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Why I Love Thanksgiving

Though this has been a tough year, try to remember this: when times are tough, somewhere in the world, some unsuspecting turkey is about to have a fistful of gravy shoved deep into his ass.
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Thanksgiving is a time of family. A time of reflection. A time of giving. And a time of stuffing. It is a time when a man or woman, sometimes a slightly intoxicated man or woman, crams their butter-coated hand into a turkey's butt. If this act were to be done to a live turkey, the person performing that act would immediately become famous, if they weren't already. They would be in all the headlines, on several talk shows, and asked questions like: "What were you thinking -- What was going through your head?" If there were video of this act, that person could instantly win ten thousand dollars on America's Funniest Home Videos.

I don't mean to be crass. Technically, it's not actually the turkey's butt. It's more of his 'back hole' -- or if I may be more detailed since my father was knowledgeable in the world of poultry, the turkey's 'two back holes' -- one larger 'back hole' that's really just the under side of the rib cage, and one above the turkey's hangy dangly thing that our family would cook, serve, and eat, but never discuss what it was exactly. When I was younger, my dad would joke with me that I should put that thing under my pillow and that night, the turkey butt fairy would come. I loved my dad more than anything but his sense of humor frightened me.

For me, Thanksgiving is also a time of un-stuffing ourselves. As the year winds down, we prepare ourselves to empty out the year that has passed and fill ourselves back up with the year yet to come... We think about the people in our lives that we love, that we lost, that we have yet to meet... Please ignore this paragraph. I was just trying to get my Rabbi turned on if he read this thing.

When I drive past a house during the holidays, and I see the smoke billowing out of a fireplace, I know, that inside that house, on that kitchen table, there's a turkey carcass, open-winged, open-legged, its body ripped apart and eaten by the entire family. If that turkey could talk, its last words would probably be, "I'll see you all in hell!! And which one of you ate my hangy dangly thing that used to be my ass!!"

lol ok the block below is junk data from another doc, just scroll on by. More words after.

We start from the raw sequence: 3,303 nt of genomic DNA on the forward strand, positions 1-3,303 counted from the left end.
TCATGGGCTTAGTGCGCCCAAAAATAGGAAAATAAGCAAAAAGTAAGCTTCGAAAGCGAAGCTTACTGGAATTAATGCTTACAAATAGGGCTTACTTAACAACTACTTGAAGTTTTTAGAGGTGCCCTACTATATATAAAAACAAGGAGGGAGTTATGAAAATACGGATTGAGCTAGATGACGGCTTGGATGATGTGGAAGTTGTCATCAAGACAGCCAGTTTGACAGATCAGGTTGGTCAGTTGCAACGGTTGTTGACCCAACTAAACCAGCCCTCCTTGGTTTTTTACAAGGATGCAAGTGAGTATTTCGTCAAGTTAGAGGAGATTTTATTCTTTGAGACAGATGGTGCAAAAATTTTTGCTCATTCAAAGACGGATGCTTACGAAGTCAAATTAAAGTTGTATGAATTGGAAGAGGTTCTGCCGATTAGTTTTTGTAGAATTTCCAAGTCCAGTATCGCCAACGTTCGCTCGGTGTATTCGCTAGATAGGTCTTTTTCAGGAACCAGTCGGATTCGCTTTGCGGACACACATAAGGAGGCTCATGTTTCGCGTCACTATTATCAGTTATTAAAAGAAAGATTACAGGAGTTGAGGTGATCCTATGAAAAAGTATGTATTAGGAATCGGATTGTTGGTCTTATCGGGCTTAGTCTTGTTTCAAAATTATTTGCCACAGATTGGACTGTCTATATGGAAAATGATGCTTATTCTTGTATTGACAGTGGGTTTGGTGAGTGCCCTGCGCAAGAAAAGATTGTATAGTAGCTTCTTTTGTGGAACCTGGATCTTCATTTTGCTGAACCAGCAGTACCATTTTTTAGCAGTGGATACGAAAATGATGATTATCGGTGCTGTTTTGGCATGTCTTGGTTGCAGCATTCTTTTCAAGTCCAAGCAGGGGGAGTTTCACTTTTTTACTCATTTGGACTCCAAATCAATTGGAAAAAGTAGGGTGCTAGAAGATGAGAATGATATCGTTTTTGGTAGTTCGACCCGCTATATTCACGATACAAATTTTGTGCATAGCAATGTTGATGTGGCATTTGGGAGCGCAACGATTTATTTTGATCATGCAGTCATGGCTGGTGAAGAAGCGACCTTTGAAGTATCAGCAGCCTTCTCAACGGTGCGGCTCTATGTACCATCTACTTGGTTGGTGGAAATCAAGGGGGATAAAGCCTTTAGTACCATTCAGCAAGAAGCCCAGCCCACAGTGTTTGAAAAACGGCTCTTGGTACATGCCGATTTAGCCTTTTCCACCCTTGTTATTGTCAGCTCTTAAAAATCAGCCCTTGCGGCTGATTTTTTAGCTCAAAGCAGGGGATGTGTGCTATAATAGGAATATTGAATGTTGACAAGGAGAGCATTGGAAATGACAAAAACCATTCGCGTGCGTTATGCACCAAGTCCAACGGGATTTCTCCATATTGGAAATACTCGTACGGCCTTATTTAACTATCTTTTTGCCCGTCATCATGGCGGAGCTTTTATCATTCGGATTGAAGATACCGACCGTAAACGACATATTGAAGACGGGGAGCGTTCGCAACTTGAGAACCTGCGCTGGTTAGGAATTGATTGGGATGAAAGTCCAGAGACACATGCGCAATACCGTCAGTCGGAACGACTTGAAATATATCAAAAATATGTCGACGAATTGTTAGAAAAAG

But thank God, turkeys can't talk. They can only gobble. And they are a bird. A very nervous bird. You'd be nervous too if you knew that one day someone was going to cut off your head, and fill your butt cavity with stuffing. Although I know a few people that would welcome it. I can almost see them reading this right now, saying to themselves out loud, "You got that right!"

The holidays are about people. All people. Caring about the people in your life. Even though you may not see them anymore, talk to them anymore, have driven a wall between you and them that is irreparable... You know that one day... if you have enough money... they will come back to you. Unless they have what my dad used to call 'integrity.' If you had friends that are no longer your friends, perhaps it was the time to let them go. I've known people that only liked me for what money I had. I call those people, "Honey."

So as this time of thanks unfolds, be kind to each other. And be kind to the turkey. Think about the sacrifice he has made. If we give thanks, and bless this turkey for giving of himself, he won't curse us as we feast upon and eventually digest him. We all make sacrifices. That too is part of the holiday spirit. The giving, the receiving, the stuffing, and the excreting. Sometimes if it's your old Uncle Nate, it winds up being right there on the sofa. That's where slipcovers could come back in vogue. Perhaps only during the holiday weekend. I don't know why, but I picture Uncle Nate wearing an old beige suit with the pants buckled up way over his stomach, just below his breasts.

I do have a wish for you all. May all your holidays be filled with the blessings that life can bestow. And though, for all of us, in different ways, this has been a tough year, try to remember something my father taught me. Something I reflect upon that occasionally has helped me through a tough time... That at your moment of suffering, somewhere in the world, some unsuspecting turkey is about to have a fistful of gravy shoved deep into his ass.

So when you ask me, "Why do you love Thanksgiving, Bob? Is it the memories of the traditional Pilgrim garb of square buckles and square-toed shoes? Is it the festive holiday colors of brown and orange? Is it the cornucopias on the table with odd varnished vegetables we have never eaten...?" I can look you right in your eyes and tell you with complete certainty why it is that I love Thanksgiving...

It's the stuffing.

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